Susan Marling's Traveller'S Checks

Nice clean buildings - shame about the taxis

There's good news and bad news from Rome. The good news is that the city is looking better than it has for years. The Jubilee Year 2000 saw more than 25 million tourists squeeze into the Eternal City, many of them pilgrims determined to pass through the "Sacred Door" of St Peter's. Astonishingly, no one died, there was no major infrastructure collapse and people were not, as predicted, sleeping on the streets in biblical numbers because the inns were full.

There's good news and bad news from Rome. The good news is that the city is looking better than it has for years. The Jubilee Year 2000 saw more than 25 million tourists squeeze into the Eternal City, many of them pilgrims determined to pass through the "Sacred Door" of St Peter's. Astonishingly, no one died, there was no major infrastructure collapse and people were not, as predicted, sleeping on the streets in biblical numbers because the inns were full.

On the contrary, the tourists approached Rome on a new train service from an expanded and modernised Fiumicino airport. Once there, they were treated to a view of Rome, free at last of the green netting in which many of its monuments have been wrapped for years, waiting for restoration. The fountains, city gates, Piazza del Popolo, several palaces and 98 churches have been cleaned - okay, so they did only the bottom half of Borromini's St Agnes church in Piazza Navona, so that now it looks like a building made of vanilla and chocolate ice cream - but in comparison with the days when Japanese tourists were throwing their coins into the Trevi fountain over the top of the restorers' scaffolding, this is Roman heaven. There are new electric buses and traffic-free areas in the centre of the city. Romans have started to offer b&b to visitors for the first time (net: www.romaturismo.com) and are being a bit more, well ... helpful.

The post-Jubilee euphoria has encouraged the Mayor of Rome, Francesco Rutelli, to pack in the city job and take to the national stage as prime minister on the basis that anyone who can govern and make things happen in Rome deserves a crown of laurel and a fleet of black Mercedes.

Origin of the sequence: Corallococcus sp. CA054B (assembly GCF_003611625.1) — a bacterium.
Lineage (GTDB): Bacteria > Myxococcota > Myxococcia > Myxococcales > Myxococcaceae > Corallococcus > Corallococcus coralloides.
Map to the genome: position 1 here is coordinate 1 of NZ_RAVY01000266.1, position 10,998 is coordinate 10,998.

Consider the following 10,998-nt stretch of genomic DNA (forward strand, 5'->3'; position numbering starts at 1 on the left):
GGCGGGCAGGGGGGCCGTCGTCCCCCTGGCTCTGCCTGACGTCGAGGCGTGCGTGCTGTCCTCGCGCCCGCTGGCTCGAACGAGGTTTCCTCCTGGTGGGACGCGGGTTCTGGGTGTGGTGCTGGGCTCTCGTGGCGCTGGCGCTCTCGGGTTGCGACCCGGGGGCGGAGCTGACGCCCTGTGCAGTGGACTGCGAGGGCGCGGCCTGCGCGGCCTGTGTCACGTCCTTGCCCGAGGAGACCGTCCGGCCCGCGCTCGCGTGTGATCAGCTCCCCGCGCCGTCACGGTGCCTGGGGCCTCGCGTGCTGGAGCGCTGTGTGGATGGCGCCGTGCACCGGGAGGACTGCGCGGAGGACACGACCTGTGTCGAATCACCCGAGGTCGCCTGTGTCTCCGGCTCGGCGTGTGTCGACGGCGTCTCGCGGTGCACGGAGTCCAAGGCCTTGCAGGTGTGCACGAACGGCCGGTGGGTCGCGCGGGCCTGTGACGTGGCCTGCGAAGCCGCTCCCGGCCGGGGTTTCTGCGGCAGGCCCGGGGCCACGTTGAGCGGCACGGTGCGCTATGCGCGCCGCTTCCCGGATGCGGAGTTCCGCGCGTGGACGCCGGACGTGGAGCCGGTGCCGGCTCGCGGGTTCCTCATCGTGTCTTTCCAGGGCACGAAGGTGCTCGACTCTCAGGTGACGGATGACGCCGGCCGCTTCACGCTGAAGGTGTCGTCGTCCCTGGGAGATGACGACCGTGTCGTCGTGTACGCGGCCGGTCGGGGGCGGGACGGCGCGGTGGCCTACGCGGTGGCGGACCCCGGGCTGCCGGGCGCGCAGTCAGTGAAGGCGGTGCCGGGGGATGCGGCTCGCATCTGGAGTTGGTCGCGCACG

The bad news is that Roman rapaciousness is also in good working order. The Colosseum is now besieged by costumed gladiators. Not quite Russell Crowe, this lot are given to hitching up their leather skirts and fumbling for a mobile phone or a Zippo lighter. They prey on gullible tourists and, brandishing toy swords, take their cameras and pose them for a shot ("Here's me with Ben Hur and Nero") lined up against the great amphitheatre. Then they explain that the price of the picture opportunity is L10,000 (about £3.20) for each person and somehow the edge goes off the fun. When I spoke to Professor La Regina who takes care of the archaeological sites in Rome, he said that, while the many thousand of tourists who trail through the Forum and the other sites do surprisingly little damage, he was saddened by the touts and traders who continue to cheapen Rome.

But it is taxi-drivers who remain the worst ambassadors for Rome, a real anachronism in a city that is suddenly very self-conscious about its image. "Forgetting" to turn on the meter for tourists is routine until you point it out. I am ashamed to confess that I fell for the ploy of keeping the tariff meter concealed behind my luggage on the front seat when I arrived this time. In the argument that followed and the rapid exchange of notes I managed to pay £30 for a journey that ought to have cost £10.

For Romans the major preoccupation of the moment is 'macca pazza' - mad cow disease. Though only just confirmed in Italy, the BSE scare has knocked 40 per cent off beef sales and, as a result, restaurant menus are being rapidly revised. Nowhere more so than in one of Rome's most famous traditional restaurants, Checcino dal 1887 in Monte Testaccio. This area was once dominated by the city's slaughterhouses and the restaurant started as a place where workers could bring and have cooked for them the cheap cuts, feet, offal and tails of beasts which were the perks of their job. The careful cooking soon became valued, despite the humble raw materials, and in recent years Checchino has been an important stop for gourmands wanting to try trippa (tripe) and coda alla vaccinara (a dish of oxtail) as well as trotters and other Roman specialities.

Now Francesco Mariani, who is the fifth generation of his family to keep the kitchen here, tells me he is offering a vegetarian menu for the first time. His meat is certificated, he knows the farms where the animals come from, and, in common with most Roman restaurants, he displays proof of that in the restaurant window - but he thinks that just as the main restaurant has recently become non-smoking (unthinkable five years ago), this is the moment for change. The Genius of Rome exhibition started yesterday at the Royal Academy in London. It is a wonderful account of the flourishing of art in Rome around 1600, when exceptional painters - Caravaggio, Carracci and Rubens - were at work in the city. It's a good consolation prize but the real trophy is a few days here in Rome now - cool, free of crowds, more handsome than ever, and willing to hand over L3,000 for every pound.

* s.marling@independent.co.uk

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